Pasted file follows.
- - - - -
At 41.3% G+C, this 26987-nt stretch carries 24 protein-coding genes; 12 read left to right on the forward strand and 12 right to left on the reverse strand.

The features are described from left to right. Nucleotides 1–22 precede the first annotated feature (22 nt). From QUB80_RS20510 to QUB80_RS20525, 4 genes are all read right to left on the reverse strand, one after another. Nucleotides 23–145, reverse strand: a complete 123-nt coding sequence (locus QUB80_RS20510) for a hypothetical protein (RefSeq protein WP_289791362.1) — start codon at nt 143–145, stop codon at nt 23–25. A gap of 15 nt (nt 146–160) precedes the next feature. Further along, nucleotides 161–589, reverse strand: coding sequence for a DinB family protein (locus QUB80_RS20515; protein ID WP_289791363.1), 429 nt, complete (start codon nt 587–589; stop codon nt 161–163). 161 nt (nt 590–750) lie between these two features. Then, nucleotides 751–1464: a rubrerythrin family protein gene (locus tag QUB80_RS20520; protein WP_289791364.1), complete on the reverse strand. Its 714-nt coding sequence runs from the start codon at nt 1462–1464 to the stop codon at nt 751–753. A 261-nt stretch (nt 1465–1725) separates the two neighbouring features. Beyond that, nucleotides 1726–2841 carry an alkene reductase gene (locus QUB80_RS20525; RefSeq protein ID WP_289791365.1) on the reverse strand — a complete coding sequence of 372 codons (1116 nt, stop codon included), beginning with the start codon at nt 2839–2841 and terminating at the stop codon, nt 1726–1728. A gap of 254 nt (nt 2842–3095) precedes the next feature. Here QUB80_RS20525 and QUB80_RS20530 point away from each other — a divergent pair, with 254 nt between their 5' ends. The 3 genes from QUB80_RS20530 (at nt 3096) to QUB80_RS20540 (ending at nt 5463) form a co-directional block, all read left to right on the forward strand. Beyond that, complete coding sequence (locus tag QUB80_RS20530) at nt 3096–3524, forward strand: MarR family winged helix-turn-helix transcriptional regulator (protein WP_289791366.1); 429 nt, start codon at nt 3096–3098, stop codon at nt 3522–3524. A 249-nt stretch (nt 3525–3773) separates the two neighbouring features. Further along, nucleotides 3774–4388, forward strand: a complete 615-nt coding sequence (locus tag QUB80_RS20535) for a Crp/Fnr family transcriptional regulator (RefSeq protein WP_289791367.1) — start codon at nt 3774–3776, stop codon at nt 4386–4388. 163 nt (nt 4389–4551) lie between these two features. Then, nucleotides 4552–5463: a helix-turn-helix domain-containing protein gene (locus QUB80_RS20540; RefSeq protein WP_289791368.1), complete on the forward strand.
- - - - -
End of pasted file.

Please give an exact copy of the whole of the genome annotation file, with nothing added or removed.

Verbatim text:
At 41.3% G+C, this 26987-nt stretch carries 24 protein-coding genes; 12 read left to right on the forward strand and 12 right to left on the reverse strand.

The features are described from left to right. Nucleotides 1–22 precede the first annotated feature (22 nt). From QUB80_RS20510 to QUB80_RS20525, 4 genes are all read right to left on the reverse strand, one after another. Nucleotides 23–145, reverse strand: a complete 123-nt coding sequence (locus QUB80_RS20510) for a hypothetical protein (RefSeq protein WP_289791362.1) — start codon at nt 143–145, stop codon at nt 23–25. A gap of 15 nt (nt 146–160) precedes the next feature. Further along, nucleotides 161–589, reverse strand: coding sequence for a DinB family protein (locus QUB80_RS20515; protein ID WP_289791363.1), 429 nt, complete (start codon nt 587–589; stop codon nt 161–163). 161 nt (nt 590–750) lie between these two features. Then, nucleotides 751–1464: a rubrerythrin family protein gene (locus tag QUB80_RS20520; protein WP_289791364.1), complete on the reverse strand. Its 714-nt coding sequence runs from the start codon at nt 1462–1464 to the stop codon at nt 751–753. A 261-nt stretch (nt 1465–1725) separates the two neighbouring features. Beyond that, nucleotides 1726–2841 carry an alkene reductase gene (locus QUB80_RS20525; RefSeq protein ID WP_289791365.1) on the reverse strand — a complete coding sequence of 372 codons (1116 nt, stop codon included), beginning with the start codon at nt 2839–2841 and terminating at the stop codon, nt 1726–1728. A gap of 254 nt (nt 2842–3095) precedes the next feature. Here QUB80_RS20525 and QUB80_RS20530 point away from each other — a divergent pair, with 254 nt between their 5' ends. The 3 genes from QUB80_RS20530 (at nt 3096) to QUB80_RS20540 (ending at nt 5463) form a co-directional block, all read left to right on the forward strand. Beyond that, complete coding sequence (locus tag QUB80_RS20530) at nt 3096–3524, forward strand: MarR family winged helix-turn-helix transcriptional regulator (protein WP_289791366.1); 429 nt, start codon at nt 3096–3098, stop codon at nt 3522–3524. A 249-nt stretch (nt 3525–3773) separates the two neighbouring features. Further along, nucleotides 3774–4388, forward strand: a complete 615-nt coding sequence (locus tag QUB80_RS20535) for a Crp/Fnr family transcriptional regulator (RefSeq protein WP_289791367.1) — start codon at nt 3774–3776, stop codon at nt 4386–4388. 163 nt (nt 4389–4551) lie between these two features. Then, nucleotides 4552–5463: a helix-turn-helix domain-containing protein gene (locus QUB80_RS20540; RefSeq protein WP_289791368.1), complete on the forward strand.